Objective: To define the relative benefits of screening for diabetes and improved treatment programs and ways of improving the efficiency of screening for a population-based cohort derived from the Third National Health and Nutrition Examination Survey (NHANES III).
Methods: A Markov decision model is used to estimate microvascular benefits of glucose control for four different screening and treatment scenarios, including either universal screening or improved glucose control of known diabetic subjects, neither, or both.
Results: A population cohort of subjects with recent onset of diabetes (<5 years) was derived from NHANES III (of whom close to half were unaware that they had diabetes). In this population-based cohort, the total benefit achievable by universal screening and improved treatment (limiting HbA1c to less than 9%) is a reduction of about 30,000 cases of blindness over the lifetime of the cohort. Screening alone results in 7% of this benefit, and improved treatment alone provides 65%. Screening a targeted group of patients with three or more risk factors for developing diabetes would reduce the number of required fasting glucose measurements needed by 82% and provide 50% of the total benefit of screening the entire population with a fasting glucose measurement.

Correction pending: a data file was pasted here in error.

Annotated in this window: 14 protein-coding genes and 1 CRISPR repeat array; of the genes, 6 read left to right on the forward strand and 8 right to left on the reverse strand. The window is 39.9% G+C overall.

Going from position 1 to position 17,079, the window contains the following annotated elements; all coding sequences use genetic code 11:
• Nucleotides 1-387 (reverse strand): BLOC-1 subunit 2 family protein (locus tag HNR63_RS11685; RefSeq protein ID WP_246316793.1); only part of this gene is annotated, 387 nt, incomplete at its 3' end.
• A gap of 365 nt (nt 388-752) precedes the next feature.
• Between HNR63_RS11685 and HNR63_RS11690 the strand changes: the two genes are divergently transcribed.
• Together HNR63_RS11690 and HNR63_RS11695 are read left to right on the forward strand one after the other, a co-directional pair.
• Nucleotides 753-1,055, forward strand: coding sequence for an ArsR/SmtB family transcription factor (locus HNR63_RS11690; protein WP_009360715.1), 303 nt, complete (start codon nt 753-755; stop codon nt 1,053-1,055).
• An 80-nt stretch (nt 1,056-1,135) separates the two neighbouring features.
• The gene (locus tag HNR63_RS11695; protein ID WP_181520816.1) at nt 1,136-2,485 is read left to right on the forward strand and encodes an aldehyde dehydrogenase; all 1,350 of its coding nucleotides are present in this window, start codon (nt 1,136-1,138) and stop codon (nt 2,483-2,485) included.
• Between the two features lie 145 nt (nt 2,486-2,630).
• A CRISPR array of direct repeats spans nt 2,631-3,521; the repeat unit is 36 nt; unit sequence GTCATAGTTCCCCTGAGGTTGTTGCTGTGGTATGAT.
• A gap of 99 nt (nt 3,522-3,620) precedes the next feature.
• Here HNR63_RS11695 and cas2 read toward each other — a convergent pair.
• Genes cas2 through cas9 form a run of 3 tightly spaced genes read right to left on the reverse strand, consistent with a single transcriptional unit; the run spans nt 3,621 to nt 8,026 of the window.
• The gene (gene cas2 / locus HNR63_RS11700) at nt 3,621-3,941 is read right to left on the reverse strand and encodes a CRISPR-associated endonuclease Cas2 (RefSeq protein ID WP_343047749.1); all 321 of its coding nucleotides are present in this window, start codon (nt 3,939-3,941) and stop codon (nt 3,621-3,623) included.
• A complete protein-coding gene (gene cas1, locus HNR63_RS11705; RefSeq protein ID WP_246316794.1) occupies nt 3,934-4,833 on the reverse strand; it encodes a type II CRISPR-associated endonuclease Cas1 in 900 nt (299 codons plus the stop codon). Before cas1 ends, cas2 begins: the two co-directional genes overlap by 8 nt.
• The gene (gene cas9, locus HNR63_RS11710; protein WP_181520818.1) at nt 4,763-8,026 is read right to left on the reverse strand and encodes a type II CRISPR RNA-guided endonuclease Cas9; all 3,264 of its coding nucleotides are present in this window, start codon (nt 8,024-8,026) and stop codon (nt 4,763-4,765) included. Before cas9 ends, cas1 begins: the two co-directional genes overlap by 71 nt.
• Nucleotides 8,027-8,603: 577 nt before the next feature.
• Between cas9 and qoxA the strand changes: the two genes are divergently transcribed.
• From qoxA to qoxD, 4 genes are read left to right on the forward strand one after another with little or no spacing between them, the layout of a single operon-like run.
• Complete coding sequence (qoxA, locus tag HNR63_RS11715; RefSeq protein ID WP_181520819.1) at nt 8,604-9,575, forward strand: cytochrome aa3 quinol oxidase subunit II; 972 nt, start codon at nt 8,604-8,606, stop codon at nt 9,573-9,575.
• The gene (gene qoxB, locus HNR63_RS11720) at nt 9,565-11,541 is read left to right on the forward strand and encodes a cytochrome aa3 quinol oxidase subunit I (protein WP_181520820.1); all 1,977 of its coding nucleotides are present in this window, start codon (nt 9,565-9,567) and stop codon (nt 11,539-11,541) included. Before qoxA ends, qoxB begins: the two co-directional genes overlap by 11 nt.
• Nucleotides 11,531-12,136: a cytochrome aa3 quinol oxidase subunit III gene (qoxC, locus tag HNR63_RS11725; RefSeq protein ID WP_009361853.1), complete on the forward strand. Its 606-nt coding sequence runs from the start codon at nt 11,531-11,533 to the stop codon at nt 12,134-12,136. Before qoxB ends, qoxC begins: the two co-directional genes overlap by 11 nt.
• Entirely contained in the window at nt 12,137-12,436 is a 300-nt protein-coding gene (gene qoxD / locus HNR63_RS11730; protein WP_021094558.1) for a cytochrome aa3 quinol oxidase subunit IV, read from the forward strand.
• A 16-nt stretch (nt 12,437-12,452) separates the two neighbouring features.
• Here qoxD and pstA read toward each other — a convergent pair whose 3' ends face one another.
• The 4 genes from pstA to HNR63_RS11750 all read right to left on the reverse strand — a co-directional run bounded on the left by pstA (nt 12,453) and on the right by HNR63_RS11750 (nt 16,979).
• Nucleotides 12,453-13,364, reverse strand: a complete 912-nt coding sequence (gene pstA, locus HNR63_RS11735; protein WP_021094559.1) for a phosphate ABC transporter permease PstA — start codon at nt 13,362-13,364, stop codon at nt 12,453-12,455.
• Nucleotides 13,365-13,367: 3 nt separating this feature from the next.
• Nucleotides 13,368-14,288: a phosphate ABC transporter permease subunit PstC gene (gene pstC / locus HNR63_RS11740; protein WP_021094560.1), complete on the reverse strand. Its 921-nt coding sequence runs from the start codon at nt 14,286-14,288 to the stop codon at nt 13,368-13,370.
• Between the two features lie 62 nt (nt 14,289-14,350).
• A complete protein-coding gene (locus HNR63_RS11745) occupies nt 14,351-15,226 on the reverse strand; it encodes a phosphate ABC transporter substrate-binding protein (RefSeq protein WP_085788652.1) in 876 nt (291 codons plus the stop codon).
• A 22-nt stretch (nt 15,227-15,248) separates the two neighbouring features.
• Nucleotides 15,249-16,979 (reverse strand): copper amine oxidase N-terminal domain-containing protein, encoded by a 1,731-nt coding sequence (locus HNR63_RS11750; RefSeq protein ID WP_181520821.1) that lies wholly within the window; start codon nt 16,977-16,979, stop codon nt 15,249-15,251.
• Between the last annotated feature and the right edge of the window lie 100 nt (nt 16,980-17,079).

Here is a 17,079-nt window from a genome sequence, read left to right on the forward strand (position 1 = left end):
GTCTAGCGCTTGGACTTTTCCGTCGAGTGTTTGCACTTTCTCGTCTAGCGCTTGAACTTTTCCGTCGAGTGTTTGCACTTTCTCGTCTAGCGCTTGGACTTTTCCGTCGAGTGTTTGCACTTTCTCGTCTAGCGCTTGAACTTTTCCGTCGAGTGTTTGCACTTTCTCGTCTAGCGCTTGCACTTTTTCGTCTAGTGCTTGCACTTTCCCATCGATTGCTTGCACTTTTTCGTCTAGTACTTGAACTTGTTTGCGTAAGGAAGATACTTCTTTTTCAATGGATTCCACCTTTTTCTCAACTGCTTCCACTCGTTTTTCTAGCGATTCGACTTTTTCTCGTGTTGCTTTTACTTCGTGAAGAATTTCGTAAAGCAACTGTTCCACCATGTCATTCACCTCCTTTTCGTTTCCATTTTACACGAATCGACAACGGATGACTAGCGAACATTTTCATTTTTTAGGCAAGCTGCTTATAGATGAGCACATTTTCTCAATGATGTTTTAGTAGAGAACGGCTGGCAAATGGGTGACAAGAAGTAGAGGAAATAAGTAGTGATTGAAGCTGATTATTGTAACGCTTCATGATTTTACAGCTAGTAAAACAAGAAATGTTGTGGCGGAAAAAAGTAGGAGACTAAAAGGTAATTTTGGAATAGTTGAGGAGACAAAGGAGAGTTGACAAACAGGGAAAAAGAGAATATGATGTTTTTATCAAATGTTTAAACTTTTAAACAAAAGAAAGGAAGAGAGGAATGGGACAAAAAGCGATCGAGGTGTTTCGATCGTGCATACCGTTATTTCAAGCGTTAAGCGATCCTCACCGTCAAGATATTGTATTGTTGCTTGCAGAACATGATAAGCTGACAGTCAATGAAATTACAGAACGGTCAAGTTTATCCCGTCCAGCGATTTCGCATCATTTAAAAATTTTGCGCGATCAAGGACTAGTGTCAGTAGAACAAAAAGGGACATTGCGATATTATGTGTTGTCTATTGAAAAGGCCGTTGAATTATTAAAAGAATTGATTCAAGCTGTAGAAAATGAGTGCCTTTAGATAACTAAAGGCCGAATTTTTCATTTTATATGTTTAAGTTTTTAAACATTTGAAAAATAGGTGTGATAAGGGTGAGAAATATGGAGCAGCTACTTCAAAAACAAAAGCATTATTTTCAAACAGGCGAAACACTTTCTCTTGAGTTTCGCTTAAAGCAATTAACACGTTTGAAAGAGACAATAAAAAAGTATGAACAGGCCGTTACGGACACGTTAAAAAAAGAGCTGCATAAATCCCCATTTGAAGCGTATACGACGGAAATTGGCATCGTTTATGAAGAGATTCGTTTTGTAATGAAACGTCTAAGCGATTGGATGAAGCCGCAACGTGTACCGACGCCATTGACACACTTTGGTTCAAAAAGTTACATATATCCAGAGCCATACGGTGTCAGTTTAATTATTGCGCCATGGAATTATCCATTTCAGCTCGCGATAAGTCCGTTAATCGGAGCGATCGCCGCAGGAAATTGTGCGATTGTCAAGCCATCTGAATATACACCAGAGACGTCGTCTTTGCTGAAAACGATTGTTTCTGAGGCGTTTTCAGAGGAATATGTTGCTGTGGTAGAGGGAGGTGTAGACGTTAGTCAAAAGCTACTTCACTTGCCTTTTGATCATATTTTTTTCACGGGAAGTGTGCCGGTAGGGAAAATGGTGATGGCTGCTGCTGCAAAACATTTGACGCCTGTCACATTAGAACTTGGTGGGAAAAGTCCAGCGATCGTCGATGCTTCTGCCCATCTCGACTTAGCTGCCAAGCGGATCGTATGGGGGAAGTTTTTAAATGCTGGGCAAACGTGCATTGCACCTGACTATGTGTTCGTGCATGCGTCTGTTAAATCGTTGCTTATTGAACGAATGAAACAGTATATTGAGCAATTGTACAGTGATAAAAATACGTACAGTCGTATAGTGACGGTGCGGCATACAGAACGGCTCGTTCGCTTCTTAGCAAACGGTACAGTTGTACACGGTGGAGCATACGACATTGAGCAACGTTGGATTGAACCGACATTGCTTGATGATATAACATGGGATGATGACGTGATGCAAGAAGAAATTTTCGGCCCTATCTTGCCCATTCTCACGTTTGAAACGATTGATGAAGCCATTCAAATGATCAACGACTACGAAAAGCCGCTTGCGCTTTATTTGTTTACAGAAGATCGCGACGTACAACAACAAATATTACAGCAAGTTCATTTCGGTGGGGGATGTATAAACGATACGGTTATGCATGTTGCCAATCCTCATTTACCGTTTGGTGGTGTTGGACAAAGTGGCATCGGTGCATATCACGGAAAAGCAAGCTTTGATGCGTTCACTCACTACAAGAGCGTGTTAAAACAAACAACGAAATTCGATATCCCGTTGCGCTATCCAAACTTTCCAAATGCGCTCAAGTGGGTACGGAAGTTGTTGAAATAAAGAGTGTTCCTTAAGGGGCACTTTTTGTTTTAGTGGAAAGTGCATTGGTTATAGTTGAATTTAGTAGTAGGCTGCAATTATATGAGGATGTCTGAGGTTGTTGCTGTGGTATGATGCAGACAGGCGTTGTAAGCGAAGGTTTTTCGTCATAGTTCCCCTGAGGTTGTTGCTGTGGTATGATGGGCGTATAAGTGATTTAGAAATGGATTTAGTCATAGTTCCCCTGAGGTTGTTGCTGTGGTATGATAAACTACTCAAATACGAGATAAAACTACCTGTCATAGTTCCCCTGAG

Conclusions: Morbidity from type 2 diabetes can be most effectively reduced by developing ways to modestly improve the glycemic control of known diabetic subjects, particularly those with high A1c's and early onset of disease. Targeting can significantly reduce the number of persons who need to be screened with a fasting blood test while preserving a large component of the benefit of screening.